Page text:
As someone who deals frequently with energy companies, it is difficult to disengage from the images of and the human toll from Hurricane Harvey. As a fictional character once said, though, "money never sleeps" and the markets are trying to price in the dislocations to U.S. refinery capacity caused by Harvey. In the near term, gasoline prices are getting most of the attention as the front-month NYMEX RBOB gasoline contract powers through $2.20, up 20% in the past two trading days. 

From a policy standpoint, one has to wonder why the U.S. hasn't built a major refinery since the Marathon unit came online in Garyville, La., in 1977 and why American refinery capacity is built to face the seas (and accept imports) when horizontal drilling powered by hydraulic fracturing has demonstrated that this country has abundant hydrocarbons onshore. To have any sort of bullish stance on crude for the intermediate term, it is important to focus on the potential from countries where such structural deficiencies do not exist. In short: If you are long oil companies, you have to be bullish on China. 

The first look probably should be at Chinese data, rather than that of the U.S., but traders are slow to change their habits. Also, Chinese data are released monthly, while U.S. oil traders have a Pavlovian response to weekly numbers from the Energy Information Administration (EIA) and the American Petroleum Institute. 

According to Reuters, Chinese oil imports for July were around 34.66 million tonnes or roughly 8.16 million barrels per day. For the first seven months of the year, China imported 13.6% more crude oil at 247 million tonnes, the data showed. So things are still humming along in the Middle Kingdom, but the monthly increases do not necessarily tell the entire story. 

China's National Petroleum Corp. projects China's domestic fuel demand to grow by 3.4% this year to a record of almost 12 million barrels per day. In contrast, the EIA projects U.S. demand for refined products to grow to a record of 19.97 million barrels per day. So the U.S. is using nearly 20 million barrels per day, or 2.6 gallons of gasoline per day per person, while China is using 0.365 gallons per person per day, based on the latest population estimates from the U.S. Census Bureau. So the average Chinese citizen consumes one-seventh as much gas as the average U.S. citizen, and as that gap inevitably narrows, it is reasonable to question the sources of the incremental fuel needed to meet rising demand.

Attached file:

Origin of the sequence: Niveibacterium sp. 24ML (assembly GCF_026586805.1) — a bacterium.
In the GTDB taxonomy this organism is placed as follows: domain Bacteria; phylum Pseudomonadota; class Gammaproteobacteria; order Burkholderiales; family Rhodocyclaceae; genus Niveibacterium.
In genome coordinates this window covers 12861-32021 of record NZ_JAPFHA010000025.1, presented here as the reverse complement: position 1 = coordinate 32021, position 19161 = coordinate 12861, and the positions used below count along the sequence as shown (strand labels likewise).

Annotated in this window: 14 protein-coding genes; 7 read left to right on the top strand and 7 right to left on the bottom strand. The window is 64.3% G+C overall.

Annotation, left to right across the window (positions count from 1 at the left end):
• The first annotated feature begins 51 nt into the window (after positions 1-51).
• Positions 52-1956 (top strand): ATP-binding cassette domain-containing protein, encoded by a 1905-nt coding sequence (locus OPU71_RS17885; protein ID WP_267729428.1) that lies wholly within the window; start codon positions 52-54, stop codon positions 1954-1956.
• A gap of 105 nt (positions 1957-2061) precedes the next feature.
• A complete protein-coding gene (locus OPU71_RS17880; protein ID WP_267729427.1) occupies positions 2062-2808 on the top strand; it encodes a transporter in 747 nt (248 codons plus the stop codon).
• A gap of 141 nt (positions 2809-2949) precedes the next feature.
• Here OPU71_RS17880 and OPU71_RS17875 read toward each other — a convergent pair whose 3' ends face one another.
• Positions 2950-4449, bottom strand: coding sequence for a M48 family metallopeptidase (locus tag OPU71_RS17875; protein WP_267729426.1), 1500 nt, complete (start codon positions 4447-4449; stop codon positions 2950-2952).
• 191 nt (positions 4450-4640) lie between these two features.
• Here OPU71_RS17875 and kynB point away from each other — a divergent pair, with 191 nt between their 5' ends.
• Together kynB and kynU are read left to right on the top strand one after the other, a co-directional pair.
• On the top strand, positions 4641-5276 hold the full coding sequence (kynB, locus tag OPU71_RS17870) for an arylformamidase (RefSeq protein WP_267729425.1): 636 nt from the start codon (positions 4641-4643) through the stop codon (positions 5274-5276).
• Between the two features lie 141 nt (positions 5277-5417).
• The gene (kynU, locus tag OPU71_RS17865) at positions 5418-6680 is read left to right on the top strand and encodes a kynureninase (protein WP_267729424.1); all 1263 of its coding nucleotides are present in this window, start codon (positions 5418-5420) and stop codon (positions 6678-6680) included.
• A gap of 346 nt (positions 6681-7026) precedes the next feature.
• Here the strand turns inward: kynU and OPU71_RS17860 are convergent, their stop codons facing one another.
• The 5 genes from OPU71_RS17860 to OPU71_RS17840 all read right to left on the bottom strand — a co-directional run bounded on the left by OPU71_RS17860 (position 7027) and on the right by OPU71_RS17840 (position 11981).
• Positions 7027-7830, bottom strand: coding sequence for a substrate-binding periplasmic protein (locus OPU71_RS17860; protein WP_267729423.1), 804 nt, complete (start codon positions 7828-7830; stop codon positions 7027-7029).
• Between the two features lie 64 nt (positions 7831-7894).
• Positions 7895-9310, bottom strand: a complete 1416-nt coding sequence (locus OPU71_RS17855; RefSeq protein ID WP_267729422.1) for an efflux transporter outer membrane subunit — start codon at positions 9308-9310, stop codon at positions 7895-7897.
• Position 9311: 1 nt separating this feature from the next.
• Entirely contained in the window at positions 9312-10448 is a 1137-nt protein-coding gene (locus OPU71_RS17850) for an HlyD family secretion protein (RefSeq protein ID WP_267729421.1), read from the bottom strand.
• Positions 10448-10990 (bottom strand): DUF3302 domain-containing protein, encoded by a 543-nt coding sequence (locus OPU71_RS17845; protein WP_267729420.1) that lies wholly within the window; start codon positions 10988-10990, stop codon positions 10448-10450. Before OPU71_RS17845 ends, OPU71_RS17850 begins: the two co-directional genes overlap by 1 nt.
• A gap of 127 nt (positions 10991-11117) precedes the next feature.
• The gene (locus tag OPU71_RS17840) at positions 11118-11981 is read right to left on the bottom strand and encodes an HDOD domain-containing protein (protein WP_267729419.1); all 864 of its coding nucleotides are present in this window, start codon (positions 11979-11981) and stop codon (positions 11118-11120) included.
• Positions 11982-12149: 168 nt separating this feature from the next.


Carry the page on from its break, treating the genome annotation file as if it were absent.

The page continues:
Local Chinese media have trumpeted the increase in imports from the U.S., but at about 180,000 barrels per day, they still represent a minuscule portion of Chinese demand and a small fraction of what comes from the Arabian Gulf. Per China Daily:

"Crude oil exports from U.S. to China surged to 759,000 metric tons in May, and its market share as a percentage of China's total oil imports rose to 2% from 0.1% a year ago, while that of the Middle East fell to 41.6% from 46.7%." 

"Surging" to 2% market share really is not much of a jump. That's the rub when buying U.S. energy stocks. You might be buying shares in companies that sell 100% of current production to pipelines that never leave Texas. But the underlying pricing of the commodity and thus those companies' core profitability is based on demand from consumers who are 7,500 miles away. That demand is real and growing, and ultimately is a more important factor in the supply/demand balance for hydrocarbons than a terrible natural disaster here at home. 

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At the time of publication, Collins had no positions in the stocks mentioned.

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